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Date: Sat, 8 Aug 2020 15:21:35 +0200
From: Solar Designer <>
To: Daniel Ruggeri <>
	HTTPD Security <>
Subject: Re: CVE-2020-11984: Apache httpd: mod_uwsgi buffer overlow

On Sat, Aug 08, 2020 at 07:02:21AM -0500, Daniel Ruggeri wrote:
> As you can
> imagine, with such a strong downstream community from our releases, we
> try to be careful so as to not place too much information in the
> descriptions to make it trivial to exploit vulnerabilities before those
> downstream packagers can incorporate fixes.

No, I couldn't have imagined that a well-established Open Source project
like Apache httpd would still use this flawed practice of 20+ years ago.

The current practice is to include all information that is helpful to
address the issue, including by downstream packagers, who in many cases
will need to do backports rather than merely update to a new release.

By deliberately withholding information as a standard practice, you hurt
not only those who would exploit the vulnerabilities, but also (and even
more certainly) those who would fix them.

It'd have to be some rare special case with specific reasoning to decide
on temporarily withholding anything from an otherwise public disclosure,
and then you'd need to have a specific plan on disclosing the rest on a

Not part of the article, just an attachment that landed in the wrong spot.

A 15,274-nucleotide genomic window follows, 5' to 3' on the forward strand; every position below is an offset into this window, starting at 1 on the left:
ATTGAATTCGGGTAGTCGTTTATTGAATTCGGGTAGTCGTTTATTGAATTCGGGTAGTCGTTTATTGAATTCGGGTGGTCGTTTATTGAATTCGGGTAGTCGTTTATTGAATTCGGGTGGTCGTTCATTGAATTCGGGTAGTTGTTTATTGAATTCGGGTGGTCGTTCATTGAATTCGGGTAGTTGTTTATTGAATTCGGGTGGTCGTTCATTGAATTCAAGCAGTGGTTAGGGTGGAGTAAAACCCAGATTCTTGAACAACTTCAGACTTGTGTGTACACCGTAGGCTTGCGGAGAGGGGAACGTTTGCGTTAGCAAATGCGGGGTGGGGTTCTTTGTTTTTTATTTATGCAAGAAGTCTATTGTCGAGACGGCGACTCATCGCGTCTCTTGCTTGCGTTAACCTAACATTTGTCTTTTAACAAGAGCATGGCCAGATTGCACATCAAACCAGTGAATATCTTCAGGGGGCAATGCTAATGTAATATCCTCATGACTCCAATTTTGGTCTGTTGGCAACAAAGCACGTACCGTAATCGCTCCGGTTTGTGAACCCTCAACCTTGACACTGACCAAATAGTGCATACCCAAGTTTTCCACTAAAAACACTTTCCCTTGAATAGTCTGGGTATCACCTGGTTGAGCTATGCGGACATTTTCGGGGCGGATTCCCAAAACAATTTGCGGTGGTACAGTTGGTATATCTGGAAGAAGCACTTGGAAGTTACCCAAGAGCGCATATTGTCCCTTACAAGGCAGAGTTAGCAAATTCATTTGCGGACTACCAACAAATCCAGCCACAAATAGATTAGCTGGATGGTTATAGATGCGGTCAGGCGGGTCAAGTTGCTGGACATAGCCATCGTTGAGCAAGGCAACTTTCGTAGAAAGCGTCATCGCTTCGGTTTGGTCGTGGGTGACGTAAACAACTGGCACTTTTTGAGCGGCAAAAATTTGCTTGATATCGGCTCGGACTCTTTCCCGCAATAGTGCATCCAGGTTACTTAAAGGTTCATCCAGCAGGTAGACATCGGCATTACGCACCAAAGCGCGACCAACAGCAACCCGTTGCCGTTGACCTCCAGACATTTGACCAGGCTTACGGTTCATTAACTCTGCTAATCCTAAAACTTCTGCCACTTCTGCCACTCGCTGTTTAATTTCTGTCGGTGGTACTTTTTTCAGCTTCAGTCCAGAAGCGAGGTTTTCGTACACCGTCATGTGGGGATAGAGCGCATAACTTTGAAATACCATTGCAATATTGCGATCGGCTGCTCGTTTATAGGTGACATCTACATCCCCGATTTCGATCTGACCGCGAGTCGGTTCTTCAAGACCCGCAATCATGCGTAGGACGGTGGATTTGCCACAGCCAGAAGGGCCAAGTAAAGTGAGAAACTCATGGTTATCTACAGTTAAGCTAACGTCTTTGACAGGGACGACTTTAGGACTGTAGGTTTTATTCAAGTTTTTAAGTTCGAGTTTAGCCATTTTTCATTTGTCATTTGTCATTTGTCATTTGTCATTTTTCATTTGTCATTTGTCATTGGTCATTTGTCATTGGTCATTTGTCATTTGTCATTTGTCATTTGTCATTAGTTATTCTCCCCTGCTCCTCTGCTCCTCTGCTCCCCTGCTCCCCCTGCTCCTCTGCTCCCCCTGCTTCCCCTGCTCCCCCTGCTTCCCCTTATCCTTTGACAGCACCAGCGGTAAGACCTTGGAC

specific date (ideally pre-announced).  For example, this can be done to
separate the disclosure of full vulnerability and fix detail (sufficient
for backports) vs. publication of an exploit by a week, like e.g. Qualys
has done on some recent occasions where exploitation was not trivial.
If you're not planning on publishing exploitation techniques, there's
usually nothing you can reasonably withhold from the initial disclosure.

If you do want to reduce the window of exposure, there are ways to give
your downstream packagers a few days (and ideally no more than that) to
incorporate the fixes privately before you disclose the issues publicly.
We host the distros list for this, and you may also contact some of your
other downstreams separately.  I am not saying you should be doing that,
but rather I am saying that if you're not doing it (which is fine), then
you shouldn't try to make your public disclosures cryptic as a way to
compensate for that.  I think it doesn't have a net positive effect.

So my suggestion is that for most issues you just disclose everything
publicly right away, and for occasional highest-severity issues you
notify some of your downstreams in private first (unfortunately, no way
to notify all without making the issue public) and give them just a
little time before you disclose everything publicly.


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